I don’t think what the defendant did qualifies as domestic terrorism. Tagging this as such seems dubious.

    Granted showing up to defend someone else’s property with a means to kill is a kind of vigilante justice we don’t need in this country. The kid and the person that gave him a gun should be in prison.

    10 votes
    1. [11]
      Seven
      Link Parent
      I don't want to be a pedant here, but the definition of terrorism is "the unlawful use of violence and intimidation, especially against civilians, in the pursuit of political aims." That's exactly...

      I don't want to be a pedant here, but the definition of terrorism is "the unlawful use of violence and intimidation, especially against civilians, in the pursuit of political aims." That's exactly what Rittenhouse did, so I think the tag here is appropriate. Although the word "unlawful" apparently no longer applies.

      13 votes
      1. [7]
        Comment deleted by author
        Link Parent
        1. [2]
          cfabbro
          (edited )
          Link Parent
          Honest question, do you consider the Proud Boys terrorists? Their modus operandi is to travel around to left-wing protests, march around them fully armed in order to intimidate said protestors,...

          Honest question, do you consider the Proud Boys terrorists? Their modus operandi is to travel around to left-wing protests, march around them fully armed in order to intimidate said protestors, and occasionally pick fights in the hopes they can kill anyone who fights back using the "self-defense" excuse. And that's not much different than what Rittenhouse did in Kenosha, IMO.

          p.s. For the record, Proud Boys were classified as a Terrorist Entity here in Canada earlier this year:
          https://www.publicsafety.gc.ca/cnt/ntnl-scrt/cntr-trrrsm/lstd-ntts/crrnt-lstd-ntts-en.aspx#510

          14 votes
          1. [2]
            Comment deleted by author
            Link Parent
            1. vord
              Link Parent
              Kyle hung out with high-ranking members of the Proud Boys while on bail. That tells me all I need to know.

              Kyle hung out with high-ranking members of the Proud Boys while on bail.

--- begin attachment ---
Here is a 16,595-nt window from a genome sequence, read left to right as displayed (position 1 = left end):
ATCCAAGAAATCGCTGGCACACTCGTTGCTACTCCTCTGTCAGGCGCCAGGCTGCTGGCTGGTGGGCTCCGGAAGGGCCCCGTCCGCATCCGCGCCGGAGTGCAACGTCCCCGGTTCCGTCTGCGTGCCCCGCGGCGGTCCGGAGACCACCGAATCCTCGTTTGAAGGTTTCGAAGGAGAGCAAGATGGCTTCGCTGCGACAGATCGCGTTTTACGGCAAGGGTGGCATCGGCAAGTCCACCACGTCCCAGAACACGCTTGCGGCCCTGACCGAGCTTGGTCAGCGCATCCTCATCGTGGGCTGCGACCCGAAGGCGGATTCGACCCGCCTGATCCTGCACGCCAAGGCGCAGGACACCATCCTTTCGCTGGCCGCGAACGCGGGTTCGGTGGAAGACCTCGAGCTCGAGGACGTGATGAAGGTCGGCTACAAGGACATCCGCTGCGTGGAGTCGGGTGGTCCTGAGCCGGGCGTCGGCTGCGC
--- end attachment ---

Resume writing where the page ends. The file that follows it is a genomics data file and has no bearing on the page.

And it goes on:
That tells me all I need to know.

              3 votes
        2. [4]
          Seven
          Link Parent
          You didn't really respond to my point. Rittenhouse checks every one of the boxes of a domestic terrorist according to the definition. You can't just repeat your point that "he's not a terrorist"...

          You didn't really respond to my point. Rittenhouse checks every one of the boxes of a domestic terrorist according to the definition. You can't just repeat your point that "he's not a terrorist" without providing any evidence why that is the case. "He's not a terrorist because he's not a terrorist" is not much of an argument.

          12 votes
          1. Thrabalen
            Link Parent
            He is a terrorist for the exact reason that he's not a murderer: because we've collectively decided that words have meanings.

            He is a terrorist for the exact reason that he's not a murderer: because we've collectively decided that words have meanings.

            6 votes
          2. [3]
            Comment deleted by author
            Link Parent
            1. [2]
              Seven
              Link Parent
              He specifically went to Kenosha in response to a Black Lives Matter protest after the Kenosha Guard alt-right militia group made a Facebook post asking for "patriots willing to take up arms and...

              He specifically went to Kenosha in response to a Black Lives Matter protest after the Kenosha Guard alt-right militia group made a Facebook post asking for "patriots willing to take up arms and defend" the city. On the night of the shooting, he went to a private car dealership with the intent of "defending" the business. In an interview with The Daily Caller, Rittenhouse said "people are getting injured, and our job is to protect this business." Before he went to Kenosha, he expressed support on social media for the Blue Lives Matter movement.

              Going to a BLM protest with the stated aim of "defending" private businesses with a gun is a massively political statement. I don't see how anyone in attendance on either side could be nonpolitical in such a situation.